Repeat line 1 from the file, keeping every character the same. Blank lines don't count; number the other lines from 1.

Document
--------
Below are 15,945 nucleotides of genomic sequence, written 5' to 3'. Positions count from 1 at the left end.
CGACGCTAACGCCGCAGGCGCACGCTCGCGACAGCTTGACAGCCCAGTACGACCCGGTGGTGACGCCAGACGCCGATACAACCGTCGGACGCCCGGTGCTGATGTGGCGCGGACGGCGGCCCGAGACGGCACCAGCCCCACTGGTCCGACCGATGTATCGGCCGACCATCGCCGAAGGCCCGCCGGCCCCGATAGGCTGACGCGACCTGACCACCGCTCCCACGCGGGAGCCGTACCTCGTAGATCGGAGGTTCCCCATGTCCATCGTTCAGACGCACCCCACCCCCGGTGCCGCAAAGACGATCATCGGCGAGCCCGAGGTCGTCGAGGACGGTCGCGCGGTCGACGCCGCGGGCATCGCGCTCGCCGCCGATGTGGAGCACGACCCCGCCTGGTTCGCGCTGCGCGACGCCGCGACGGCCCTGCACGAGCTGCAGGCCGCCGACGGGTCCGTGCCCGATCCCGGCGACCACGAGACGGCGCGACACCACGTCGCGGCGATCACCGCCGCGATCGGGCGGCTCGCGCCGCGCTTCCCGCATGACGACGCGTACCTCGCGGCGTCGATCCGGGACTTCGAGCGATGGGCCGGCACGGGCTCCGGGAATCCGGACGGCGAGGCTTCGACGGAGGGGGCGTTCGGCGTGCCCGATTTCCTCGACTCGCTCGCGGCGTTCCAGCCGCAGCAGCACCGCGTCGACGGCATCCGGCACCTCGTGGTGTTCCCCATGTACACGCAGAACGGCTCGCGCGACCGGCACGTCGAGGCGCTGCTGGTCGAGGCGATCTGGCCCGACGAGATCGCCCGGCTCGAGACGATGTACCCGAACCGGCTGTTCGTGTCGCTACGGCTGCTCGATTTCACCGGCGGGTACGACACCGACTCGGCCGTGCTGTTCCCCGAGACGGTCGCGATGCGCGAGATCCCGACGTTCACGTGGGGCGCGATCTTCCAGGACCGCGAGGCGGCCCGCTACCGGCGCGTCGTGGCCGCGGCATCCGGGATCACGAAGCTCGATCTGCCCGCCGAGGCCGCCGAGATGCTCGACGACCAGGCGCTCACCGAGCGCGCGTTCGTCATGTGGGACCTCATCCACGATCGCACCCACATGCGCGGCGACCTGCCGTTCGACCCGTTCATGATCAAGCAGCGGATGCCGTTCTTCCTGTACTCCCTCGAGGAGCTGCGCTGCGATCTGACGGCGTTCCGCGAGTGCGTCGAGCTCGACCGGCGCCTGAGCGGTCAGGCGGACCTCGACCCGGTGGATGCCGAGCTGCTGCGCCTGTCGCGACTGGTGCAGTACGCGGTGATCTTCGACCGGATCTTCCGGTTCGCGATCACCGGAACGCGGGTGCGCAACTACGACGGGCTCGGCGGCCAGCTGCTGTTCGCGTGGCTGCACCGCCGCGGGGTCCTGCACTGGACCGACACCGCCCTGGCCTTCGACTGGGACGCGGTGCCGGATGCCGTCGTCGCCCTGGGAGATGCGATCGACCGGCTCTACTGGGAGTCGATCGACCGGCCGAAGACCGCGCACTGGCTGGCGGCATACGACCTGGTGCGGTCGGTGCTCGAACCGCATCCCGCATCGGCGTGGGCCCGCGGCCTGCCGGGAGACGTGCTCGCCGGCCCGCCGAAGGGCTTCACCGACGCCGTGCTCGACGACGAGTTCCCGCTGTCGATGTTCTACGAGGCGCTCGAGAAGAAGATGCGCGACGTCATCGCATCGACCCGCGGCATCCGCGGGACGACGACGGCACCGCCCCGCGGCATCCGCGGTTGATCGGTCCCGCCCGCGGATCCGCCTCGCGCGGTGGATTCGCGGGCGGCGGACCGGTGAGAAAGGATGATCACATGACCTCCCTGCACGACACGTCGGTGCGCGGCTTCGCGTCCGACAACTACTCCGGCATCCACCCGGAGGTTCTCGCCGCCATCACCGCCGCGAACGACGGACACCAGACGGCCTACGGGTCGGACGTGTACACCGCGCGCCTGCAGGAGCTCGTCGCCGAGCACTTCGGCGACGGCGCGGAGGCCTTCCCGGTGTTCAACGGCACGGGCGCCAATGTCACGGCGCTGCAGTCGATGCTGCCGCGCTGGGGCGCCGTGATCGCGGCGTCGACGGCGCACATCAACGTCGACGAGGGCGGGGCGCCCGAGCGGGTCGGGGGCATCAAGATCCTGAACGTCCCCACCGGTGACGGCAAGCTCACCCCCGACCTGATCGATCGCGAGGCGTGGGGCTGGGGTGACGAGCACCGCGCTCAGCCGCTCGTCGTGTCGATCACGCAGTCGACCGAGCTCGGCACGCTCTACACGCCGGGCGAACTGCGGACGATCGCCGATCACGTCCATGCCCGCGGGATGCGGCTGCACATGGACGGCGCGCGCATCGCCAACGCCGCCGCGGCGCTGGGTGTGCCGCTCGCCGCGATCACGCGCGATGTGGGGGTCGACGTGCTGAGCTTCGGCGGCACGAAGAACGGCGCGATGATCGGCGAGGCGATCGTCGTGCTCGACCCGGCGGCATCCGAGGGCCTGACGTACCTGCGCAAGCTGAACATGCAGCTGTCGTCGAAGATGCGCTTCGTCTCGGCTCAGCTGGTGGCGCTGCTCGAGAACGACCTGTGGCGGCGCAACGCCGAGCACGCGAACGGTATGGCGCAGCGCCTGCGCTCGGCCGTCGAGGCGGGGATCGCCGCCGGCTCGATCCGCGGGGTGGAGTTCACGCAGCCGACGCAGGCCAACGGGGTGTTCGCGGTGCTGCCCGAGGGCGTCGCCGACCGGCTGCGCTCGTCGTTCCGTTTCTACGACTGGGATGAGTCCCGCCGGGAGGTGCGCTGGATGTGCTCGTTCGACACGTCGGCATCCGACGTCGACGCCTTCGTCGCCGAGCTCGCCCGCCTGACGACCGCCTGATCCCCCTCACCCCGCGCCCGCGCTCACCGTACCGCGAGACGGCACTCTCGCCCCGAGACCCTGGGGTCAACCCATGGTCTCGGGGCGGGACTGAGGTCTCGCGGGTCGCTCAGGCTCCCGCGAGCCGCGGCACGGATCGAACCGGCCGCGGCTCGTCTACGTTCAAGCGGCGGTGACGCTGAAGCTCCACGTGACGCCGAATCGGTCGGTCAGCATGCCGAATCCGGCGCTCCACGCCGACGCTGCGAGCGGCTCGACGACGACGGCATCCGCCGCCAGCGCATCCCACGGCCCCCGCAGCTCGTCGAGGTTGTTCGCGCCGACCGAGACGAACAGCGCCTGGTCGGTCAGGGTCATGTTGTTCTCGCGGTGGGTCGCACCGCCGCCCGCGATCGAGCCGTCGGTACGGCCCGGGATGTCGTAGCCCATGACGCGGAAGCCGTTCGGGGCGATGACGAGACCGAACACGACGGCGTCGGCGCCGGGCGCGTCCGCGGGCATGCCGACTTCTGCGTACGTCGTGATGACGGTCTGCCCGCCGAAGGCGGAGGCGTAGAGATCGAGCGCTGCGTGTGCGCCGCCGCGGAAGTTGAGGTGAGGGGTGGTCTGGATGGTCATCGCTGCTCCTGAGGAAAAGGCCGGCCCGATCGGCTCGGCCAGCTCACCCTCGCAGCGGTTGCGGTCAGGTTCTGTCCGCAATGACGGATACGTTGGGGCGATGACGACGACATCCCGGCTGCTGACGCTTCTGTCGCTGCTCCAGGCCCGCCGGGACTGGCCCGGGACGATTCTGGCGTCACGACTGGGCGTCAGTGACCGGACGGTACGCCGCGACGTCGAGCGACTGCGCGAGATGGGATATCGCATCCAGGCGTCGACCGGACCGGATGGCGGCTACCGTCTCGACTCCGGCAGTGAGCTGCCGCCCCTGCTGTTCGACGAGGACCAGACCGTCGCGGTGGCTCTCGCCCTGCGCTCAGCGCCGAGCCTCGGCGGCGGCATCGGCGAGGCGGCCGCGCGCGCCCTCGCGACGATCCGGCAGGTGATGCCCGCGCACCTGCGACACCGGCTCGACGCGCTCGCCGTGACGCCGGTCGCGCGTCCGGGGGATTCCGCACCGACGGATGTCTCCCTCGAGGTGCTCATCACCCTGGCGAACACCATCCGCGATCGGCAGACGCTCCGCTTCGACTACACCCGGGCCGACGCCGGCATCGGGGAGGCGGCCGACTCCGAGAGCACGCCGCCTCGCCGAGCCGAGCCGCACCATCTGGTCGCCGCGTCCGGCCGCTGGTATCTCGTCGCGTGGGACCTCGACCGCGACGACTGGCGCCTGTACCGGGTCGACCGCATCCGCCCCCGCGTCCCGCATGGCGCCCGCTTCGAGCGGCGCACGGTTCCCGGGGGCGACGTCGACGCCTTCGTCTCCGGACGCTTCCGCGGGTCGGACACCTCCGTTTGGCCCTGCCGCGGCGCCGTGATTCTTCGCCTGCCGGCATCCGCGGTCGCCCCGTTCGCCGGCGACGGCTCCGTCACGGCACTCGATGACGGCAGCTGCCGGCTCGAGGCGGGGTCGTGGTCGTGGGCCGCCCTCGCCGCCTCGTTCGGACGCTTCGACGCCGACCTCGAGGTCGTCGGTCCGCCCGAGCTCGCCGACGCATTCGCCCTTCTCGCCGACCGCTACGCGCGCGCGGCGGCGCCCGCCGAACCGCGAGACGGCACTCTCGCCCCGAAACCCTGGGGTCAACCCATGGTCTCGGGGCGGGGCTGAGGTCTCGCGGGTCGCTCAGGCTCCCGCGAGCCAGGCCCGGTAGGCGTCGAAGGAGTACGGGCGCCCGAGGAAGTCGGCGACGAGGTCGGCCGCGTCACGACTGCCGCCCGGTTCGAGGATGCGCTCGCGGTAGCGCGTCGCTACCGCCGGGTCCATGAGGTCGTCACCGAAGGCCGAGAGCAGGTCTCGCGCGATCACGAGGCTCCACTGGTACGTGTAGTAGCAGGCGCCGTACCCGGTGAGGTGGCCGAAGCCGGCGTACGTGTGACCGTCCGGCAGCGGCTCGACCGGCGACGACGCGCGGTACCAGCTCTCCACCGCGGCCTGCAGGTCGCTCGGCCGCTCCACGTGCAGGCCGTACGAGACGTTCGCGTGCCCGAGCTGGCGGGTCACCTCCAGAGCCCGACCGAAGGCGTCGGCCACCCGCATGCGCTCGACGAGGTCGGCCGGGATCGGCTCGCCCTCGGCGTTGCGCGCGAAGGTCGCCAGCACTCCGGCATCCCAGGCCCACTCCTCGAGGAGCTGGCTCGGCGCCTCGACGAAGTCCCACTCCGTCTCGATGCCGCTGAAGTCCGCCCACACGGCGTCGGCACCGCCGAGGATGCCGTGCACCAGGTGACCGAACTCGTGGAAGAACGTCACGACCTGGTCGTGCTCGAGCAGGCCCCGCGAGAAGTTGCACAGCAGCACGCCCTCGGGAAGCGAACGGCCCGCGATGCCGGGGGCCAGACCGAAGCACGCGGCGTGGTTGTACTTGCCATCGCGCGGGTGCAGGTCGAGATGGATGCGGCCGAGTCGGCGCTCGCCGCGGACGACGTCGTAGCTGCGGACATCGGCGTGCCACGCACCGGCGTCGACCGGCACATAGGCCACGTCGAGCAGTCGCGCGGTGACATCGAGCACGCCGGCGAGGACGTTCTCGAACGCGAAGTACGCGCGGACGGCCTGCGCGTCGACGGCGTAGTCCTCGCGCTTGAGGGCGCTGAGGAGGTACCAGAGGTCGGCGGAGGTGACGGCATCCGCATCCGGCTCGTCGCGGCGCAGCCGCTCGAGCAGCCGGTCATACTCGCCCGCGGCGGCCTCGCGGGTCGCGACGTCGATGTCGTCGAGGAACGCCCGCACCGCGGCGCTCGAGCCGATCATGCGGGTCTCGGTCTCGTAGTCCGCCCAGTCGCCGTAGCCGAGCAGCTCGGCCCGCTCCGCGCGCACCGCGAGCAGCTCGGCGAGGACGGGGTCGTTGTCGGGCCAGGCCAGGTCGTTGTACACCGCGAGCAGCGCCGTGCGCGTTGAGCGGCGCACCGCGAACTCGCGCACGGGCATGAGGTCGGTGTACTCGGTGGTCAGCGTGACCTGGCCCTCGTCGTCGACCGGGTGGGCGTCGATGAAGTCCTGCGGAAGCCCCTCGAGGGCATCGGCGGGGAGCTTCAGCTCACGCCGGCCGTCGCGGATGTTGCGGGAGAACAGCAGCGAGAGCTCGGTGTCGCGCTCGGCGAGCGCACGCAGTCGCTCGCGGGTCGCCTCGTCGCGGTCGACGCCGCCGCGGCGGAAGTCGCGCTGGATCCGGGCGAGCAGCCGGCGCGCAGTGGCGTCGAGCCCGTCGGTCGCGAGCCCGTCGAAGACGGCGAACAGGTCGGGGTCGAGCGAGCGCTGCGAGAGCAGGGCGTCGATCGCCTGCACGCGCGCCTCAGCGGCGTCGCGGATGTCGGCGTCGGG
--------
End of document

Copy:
Below are 15,945 nucleotides of genomic sequence, written 5' to 3'. Positions count from 1 at the left end.